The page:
Sometimes he talks about having friends in Real Life  and about HTML coding and about playing the guitar. When he talks about these things it seems a bit off-kilter.He also talks about spiritual paths and achieving enlightenment which always strikes me as a bit fruitloopsome, but he also sometimes asks us to think about what our state of mind will be when we’re dying, and I really like that he talks about dying as if it’s normal and not weird, and it seems like a practical consideration and a sensible application of meditation skills. Come now, nobody talks about dying in a real way even though it happens all the time, to everyone, and we especially don’t talk about preparing for it,because it sounds morbid [Note to dad: DON’T WORRY. I AM ABSOLUTELY FINE. SIT DOWN. HAVE A BISCUIT].

When he mentioned it the first time I was really struck by the realisation that the act of dying will be the very last thing we ever do, and when we get around to it – hopefully not for a bloody long time – we’ll probably be spending those last moments – OUR LAST EVER LIFEMENTS – lamenting the things we haven’t done, the time we haven’t had, the people we’ll leave behind, feeling angry or guilty or – oh crap, it just dawned on me what my last moment will be like… bloody hell, you can just imagine it can’t you?: I’ll be laying there with that twisty awkward feeling in my stomach, thinking to myself ohmigodwhyamisoawkwar… [DEAD] . FFS!  My gravestone will read: she died as she lived: awkwardly, and with cockroaches.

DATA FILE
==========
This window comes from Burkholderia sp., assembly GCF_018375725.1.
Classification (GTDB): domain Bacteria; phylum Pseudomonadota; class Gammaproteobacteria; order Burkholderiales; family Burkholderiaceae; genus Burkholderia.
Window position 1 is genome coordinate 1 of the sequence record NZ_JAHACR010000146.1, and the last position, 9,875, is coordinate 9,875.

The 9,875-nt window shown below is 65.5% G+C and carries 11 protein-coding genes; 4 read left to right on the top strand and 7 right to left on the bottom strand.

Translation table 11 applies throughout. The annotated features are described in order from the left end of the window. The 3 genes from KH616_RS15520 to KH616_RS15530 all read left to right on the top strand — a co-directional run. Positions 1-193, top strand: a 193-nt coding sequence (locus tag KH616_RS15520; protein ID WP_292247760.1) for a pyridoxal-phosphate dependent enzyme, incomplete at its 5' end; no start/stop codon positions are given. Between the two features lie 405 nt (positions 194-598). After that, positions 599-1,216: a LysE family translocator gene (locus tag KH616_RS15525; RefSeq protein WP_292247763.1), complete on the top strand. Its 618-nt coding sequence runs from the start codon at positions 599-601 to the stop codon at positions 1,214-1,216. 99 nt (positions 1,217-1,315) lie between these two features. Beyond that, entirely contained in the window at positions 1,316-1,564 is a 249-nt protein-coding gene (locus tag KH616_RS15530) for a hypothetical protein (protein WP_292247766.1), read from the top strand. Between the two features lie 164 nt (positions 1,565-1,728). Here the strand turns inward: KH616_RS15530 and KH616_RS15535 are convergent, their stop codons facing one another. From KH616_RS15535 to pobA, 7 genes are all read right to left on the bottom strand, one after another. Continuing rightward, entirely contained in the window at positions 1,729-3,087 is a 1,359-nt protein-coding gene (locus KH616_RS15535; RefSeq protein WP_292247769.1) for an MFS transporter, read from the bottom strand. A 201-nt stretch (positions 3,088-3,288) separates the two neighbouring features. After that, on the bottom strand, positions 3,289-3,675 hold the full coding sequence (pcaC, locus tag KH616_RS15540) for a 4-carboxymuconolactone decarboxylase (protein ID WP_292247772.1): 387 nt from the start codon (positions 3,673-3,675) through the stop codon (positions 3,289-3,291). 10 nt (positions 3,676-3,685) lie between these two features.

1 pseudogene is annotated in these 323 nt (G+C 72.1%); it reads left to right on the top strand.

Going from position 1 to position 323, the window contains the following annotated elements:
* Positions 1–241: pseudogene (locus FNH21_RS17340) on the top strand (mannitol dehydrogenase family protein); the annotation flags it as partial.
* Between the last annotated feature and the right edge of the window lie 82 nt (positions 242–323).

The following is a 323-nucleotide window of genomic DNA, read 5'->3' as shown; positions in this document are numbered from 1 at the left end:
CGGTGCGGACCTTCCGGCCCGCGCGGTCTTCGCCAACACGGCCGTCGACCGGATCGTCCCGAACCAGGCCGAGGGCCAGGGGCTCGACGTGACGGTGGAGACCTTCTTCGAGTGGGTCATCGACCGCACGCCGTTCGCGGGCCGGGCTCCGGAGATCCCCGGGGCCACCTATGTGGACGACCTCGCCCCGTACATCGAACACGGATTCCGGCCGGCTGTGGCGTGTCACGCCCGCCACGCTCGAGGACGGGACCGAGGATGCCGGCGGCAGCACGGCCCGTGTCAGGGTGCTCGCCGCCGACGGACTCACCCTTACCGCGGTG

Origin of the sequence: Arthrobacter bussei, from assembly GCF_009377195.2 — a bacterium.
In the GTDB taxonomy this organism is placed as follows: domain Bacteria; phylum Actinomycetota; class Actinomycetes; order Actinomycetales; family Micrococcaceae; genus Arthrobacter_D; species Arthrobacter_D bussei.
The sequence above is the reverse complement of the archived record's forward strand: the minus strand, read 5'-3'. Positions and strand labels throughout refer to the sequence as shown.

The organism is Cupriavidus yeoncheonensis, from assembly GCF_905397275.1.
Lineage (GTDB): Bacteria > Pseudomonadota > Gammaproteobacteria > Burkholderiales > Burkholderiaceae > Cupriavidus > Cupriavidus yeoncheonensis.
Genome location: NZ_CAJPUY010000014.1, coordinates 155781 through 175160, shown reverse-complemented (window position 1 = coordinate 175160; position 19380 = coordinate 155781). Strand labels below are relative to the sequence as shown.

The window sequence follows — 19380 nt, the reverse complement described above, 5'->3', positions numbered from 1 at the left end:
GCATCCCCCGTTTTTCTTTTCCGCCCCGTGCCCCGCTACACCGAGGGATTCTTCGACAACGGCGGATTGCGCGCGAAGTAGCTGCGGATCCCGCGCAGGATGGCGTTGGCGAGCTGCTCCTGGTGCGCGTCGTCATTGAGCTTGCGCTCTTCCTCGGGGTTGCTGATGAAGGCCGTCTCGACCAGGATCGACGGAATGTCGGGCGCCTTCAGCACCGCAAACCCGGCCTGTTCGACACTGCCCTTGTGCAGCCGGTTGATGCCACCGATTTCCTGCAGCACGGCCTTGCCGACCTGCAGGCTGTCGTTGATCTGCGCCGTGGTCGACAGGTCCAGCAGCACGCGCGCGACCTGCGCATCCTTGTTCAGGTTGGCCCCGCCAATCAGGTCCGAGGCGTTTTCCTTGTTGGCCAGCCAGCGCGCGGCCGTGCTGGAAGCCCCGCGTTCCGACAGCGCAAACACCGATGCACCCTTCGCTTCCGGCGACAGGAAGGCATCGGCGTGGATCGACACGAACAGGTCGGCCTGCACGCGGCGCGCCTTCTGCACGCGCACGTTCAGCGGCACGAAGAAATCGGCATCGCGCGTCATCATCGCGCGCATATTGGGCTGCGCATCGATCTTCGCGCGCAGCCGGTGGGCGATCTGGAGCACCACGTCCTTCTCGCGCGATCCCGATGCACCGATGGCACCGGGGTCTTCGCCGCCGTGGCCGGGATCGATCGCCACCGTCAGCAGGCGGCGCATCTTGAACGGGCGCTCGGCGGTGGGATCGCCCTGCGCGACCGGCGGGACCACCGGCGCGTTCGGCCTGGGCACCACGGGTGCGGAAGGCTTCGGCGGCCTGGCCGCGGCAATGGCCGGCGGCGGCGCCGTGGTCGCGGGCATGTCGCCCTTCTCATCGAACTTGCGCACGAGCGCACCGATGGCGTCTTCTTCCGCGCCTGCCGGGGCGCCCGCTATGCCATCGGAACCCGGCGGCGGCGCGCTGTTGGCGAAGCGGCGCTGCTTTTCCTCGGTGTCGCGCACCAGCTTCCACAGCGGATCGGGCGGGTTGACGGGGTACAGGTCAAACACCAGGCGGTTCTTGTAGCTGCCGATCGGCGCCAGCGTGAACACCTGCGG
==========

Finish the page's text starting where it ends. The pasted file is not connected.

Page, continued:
bangkok, in real life

The weather’s changing. It’s January and it’s already heating up. There were a few weeks of comparative cool. There were a couple of nights when it was cool enough to use a thin blanket without melting into a sweatpuddle. But all that’s over now – the Mercury’s rising and all is getting sweatsome again.